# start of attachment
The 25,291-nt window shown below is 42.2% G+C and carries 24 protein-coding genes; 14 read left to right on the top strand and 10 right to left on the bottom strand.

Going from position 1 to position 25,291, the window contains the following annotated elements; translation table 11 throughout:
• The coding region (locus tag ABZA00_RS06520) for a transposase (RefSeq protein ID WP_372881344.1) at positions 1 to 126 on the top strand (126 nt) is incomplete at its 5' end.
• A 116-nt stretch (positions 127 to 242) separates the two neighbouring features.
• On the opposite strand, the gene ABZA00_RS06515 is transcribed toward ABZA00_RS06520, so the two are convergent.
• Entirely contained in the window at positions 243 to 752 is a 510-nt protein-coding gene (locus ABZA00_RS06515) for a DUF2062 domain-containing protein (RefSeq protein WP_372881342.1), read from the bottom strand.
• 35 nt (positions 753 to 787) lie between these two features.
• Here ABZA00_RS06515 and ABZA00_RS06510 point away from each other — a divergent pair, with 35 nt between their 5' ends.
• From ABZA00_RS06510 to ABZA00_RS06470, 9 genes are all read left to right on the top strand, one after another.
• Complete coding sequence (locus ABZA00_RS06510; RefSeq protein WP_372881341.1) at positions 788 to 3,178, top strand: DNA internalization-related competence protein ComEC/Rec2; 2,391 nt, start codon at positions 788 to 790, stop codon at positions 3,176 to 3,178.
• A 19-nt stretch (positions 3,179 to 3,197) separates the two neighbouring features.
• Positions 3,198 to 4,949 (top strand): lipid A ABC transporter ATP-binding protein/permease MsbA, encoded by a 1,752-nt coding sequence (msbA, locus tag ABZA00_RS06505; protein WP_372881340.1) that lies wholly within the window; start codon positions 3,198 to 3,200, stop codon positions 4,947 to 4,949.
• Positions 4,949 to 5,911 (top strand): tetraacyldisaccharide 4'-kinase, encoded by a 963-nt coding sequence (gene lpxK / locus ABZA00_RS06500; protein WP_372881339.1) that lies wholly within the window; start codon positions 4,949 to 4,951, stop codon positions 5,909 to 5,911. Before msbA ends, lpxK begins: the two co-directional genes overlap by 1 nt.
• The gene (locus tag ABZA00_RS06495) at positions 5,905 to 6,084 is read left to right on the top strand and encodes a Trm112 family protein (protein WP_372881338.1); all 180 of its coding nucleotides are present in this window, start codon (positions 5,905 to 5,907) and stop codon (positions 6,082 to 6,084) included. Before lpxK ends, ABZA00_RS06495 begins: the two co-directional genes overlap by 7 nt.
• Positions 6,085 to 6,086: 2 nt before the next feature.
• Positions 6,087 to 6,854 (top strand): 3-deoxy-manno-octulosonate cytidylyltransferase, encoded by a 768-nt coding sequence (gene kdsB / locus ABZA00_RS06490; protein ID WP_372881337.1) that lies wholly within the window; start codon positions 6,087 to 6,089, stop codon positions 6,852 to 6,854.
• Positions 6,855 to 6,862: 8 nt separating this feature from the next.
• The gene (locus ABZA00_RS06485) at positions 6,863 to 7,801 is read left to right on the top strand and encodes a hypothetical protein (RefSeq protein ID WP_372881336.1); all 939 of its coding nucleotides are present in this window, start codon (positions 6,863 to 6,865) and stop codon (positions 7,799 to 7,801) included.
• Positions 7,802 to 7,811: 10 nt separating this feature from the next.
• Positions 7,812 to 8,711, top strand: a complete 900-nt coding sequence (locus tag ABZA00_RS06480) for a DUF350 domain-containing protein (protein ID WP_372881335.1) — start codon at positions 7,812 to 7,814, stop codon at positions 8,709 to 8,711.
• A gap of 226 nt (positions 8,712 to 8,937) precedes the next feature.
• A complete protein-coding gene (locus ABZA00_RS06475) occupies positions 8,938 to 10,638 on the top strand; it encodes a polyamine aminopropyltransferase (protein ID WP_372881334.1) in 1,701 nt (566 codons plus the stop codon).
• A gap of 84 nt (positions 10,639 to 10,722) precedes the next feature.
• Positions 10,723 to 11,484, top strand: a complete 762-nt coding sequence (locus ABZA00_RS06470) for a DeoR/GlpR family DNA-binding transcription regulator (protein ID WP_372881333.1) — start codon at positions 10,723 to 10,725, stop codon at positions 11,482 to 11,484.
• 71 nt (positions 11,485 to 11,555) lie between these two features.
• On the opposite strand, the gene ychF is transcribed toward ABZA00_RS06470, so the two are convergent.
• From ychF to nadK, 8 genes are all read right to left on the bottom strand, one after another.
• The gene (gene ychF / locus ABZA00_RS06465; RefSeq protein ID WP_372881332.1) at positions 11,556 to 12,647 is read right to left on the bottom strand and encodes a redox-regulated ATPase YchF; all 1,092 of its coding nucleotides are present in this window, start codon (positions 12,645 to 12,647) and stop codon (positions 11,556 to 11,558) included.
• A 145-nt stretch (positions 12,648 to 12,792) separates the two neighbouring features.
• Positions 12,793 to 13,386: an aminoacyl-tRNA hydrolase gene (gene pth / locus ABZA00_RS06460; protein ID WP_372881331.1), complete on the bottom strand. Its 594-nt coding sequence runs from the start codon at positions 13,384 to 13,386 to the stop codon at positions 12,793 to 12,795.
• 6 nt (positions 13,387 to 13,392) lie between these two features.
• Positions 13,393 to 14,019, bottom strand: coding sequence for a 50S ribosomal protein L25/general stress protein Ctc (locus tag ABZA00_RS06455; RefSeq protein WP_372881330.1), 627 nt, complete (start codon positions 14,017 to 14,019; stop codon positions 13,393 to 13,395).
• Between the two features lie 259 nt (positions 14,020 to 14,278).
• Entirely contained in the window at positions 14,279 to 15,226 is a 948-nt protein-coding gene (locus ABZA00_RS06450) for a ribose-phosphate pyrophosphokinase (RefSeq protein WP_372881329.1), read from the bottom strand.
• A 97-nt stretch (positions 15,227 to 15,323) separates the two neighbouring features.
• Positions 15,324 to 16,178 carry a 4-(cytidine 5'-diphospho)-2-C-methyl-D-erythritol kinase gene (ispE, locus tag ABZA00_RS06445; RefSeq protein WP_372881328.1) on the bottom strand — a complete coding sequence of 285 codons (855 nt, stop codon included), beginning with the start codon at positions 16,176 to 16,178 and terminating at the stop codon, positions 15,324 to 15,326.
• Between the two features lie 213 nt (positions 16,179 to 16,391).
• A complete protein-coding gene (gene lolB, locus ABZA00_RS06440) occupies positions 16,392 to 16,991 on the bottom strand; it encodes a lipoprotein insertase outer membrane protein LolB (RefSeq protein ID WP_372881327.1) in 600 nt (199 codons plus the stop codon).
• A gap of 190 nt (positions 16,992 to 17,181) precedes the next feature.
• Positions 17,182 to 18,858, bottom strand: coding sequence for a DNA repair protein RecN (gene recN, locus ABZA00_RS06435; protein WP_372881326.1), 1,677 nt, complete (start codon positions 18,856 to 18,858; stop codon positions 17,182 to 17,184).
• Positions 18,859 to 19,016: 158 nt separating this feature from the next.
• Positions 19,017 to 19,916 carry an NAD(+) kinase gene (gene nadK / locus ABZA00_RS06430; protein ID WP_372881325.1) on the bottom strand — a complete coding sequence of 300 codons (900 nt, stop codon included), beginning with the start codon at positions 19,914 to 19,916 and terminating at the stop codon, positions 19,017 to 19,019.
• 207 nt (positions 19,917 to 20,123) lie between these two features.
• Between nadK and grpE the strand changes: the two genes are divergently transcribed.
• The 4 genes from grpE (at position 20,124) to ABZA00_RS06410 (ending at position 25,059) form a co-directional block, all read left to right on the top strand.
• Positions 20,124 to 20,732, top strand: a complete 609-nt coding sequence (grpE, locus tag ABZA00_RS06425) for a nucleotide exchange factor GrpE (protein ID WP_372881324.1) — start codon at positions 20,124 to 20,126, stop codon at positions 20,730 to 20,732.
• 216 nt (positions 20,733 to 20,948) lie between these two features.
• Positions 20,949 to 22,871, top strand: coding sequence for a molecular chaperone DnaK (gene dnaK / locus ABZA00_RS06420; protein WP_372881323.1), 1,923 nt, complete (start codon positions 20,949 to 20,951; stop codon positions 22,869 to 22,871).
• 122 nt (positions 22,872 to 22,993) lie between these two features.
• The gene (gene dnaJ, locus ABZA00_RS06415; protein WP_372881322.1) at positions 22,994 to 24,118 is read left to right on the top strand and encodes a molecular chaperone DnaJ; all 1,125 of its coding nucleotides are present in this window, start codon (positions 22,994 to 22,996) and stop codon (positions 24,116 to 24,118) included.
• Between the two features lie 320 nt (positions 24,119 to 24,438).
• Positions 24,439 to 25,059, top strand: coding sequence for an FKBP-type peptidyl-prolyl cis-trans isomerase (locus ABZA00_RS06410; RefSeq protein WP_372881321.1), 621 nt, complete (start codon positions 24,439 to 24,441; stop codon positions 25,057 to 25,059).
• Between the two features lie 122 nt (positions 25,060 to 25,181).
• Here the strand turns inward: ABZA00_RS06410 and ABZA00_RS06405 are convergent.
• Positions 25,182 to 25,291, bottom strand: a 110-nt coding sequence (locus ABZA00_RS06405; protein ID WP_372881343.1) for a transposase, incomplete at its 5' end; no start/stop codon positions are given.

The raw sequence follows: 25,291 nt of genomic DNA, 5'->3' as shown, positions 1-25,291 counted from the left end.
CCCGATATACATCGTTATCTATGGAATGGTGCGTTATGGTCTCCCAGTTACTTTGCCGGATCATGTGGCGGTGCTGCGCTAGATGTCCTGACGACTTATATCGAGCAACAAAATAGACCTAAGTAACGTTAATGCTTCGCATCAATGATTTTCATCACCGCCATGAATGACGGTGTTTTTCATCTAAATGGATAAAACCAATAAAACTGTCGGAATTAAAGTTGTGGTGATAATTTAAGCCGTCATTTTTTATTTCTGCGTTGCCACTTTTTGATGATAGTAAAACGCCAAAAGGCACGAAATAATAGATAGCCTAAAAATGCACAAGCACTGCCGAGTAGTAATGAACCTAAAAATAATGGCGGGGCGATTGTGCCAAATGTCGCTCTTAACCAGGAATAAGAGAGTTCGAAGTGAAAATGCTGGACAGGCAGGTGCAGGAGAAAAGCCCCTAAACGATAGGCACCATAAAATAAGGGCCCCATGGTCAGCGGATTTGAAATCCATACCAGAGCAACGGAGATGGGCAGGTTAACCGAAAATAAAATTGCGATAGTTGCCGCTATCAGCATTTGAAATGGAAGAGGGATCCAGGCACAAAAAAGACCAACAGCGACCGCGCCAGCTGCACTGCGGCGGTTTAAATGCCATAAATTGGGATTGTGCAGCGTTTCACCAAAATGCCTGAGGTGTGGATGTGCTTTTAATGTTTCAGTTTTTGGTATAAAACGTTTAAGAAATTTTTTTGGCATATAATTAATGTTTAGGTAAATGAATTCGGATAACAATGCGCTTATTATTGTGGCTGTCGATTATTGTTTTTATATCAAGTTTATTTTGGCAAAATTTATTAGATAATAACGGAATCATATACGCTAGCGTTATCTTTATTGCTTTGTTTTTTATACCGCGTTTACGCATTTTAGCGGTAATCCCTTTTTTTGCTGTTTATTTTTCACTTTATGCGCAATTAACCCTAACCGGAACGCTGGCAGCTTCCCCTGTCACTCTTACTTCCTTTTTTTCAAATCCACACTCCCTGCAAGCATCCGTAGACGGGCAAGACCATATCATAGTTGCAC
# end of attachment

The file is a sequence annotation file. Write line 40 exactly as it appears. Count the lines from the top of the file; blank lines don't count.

• Positions 17,182 to 18,858, bottom strand: coding sequence for a DNA repair protein RecN (gene recN, locus ABZA00_RS06435; protein WP_372881326.1), 1,677 nt, complete (start codon positions 18,856 to 18,858; stop codon positions 17,182 to 17,184).